I have retired from waitressing; folded my apron for good this time. I never wanted to go back to it, but even still, I did. Last August I cried to my girlfriend as I told her I was going back to the Johnny’s, that I wouldn’t see her on the weekends any more. I did not want to do it, but I felt I had to.
With Holden at home with me during the days, with two slam poetry teams I refused to give up, with a dwindling bank account and my only time to commit to a job being the weekends, I picked up Friday and Saturday night shifts.
I fetched iced teas and sent steaks back to be uptemped, I got desserts comped and made the same bullshit recommendations again and again to people who didn’t want to make up their own minds. I plunged my corkscrew into bottle after bottle of wine. Some customers were fun and kind, some were unpleasant and demanding. I served them all, sometimes feeling like more like a servant than a person.
Around midnight I returned home, cooked myself some ramen, downed a beverage. My girlfriend would be there, waking when she heard my key in the lock and we would bitch about our jobs, vent until our eyes began to close. She was there because that was our only time together: tiny minutes in the middle of the night when we were both dead tired. What kept us going was knowing it would end.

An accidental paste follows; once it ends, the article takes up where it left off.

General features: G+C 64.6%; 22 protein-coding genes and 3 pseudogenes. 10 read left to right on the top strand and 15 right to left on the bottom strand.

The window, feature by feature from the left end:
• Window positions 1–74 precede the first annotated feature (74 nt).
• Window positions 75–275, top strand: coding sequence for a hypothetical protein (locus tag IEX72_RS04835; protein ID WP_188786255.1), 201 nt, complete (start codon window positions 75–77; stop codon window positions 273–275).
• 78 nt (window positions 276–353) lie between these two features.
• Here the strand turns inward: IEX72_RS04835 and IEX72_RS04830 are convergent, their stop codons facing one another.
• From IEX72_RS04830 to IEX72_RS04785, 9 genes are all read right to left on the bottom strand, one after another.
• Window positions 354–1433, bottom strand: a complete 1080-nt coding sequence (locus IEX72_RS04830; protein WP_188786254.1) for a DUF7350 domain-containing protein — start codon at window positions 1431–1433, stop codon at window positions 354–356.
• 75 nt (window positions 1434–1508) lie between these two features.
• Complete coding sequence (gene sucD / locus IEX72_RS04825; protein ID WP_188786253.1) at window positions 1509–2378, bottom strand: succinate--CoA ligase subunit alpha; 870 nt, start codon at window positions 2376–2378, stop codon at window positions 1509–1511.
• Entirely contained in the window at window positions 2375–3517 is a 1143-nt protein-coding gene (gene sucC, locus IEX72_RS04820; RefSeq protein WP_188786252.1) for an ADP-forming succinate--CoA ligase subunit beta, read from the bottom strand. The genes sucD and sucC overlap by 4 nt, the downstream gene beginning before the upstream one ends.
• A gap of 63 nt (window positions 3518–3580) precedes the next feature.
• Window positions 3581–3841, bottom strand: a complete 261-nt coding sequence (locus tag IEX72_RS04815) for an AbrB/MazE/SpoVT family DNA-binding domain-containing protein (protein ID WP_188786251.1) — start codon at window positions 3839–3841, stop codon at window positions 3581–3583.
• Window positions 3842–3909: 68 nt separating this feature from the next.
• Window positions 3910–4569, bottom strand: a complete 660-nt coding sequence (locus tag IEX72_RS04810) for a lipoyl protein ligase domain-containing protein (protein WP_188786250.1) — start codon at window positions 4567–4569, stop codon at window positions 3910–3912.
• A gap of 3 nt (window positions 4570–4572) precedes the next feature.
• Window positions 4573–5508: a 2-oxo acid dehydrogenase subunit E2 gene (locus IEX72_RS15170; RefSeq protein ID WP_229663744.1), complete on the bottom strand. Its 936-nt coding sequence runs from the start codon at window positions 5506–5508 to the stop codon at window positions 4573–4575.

For nine months I have worked weekend nights at the restaurant and weekend days at the coffee shop and for nine months I have been exhausted. My body breaking down, me never giving it a chance to heal. My plantar fasciitis I first noticed two years ago, after working a cocktail shift. Walking afterward was so painful that I went to a podiatrist. The year prior I had run a marathon. But even after those hours-long runs my feet didn’t hurt like they did after a waitress shift.
This year, I gave up running. My feet just hurt too badly. My chiropractor told me I could keep running, that we would fix my feet, but I was so tired all week from my weekends that I didn’t bother. I crawled to my bed some nights, my Achilles so tight I thought they would snap.
But Saturday night, blessed Saturday night, all the agony waitressing has given me—my bad feet, my exhausted body, being belittled with shitty tips and negative comments, being screamed at by the manager or the bartender or the kitchen, co-workers who leave without finishing their sidework and forcing extra work onto me, my stolen time, my missed dates with my girl—it all became null because it was all over.
When I walked outside, it was midnight. It had rained while I worked my eight-hour shift and the air was clean and the streetlights were bright and I loosened my tie and smiled, shouting, “I’m done!” to no one.
I’ve been taking naps most weekdays for the past nine months because my exhaustion haunts me all week. But this morning, when I tried to take my morning nap I couldn’t sleep and I realized maybe I don’t need it. That finally I will be able to create and consume art again. That the long days of waitressing are over forever. Even without a plan of what comes next, I know what it isn’t and that is good enough for me. I found my running shoes in the closet and thought maybe I’d lace them up today, see what I can do with this body after all.
Wow. What a powerful piece.
Those who serve us when we eat out are over worked an under paid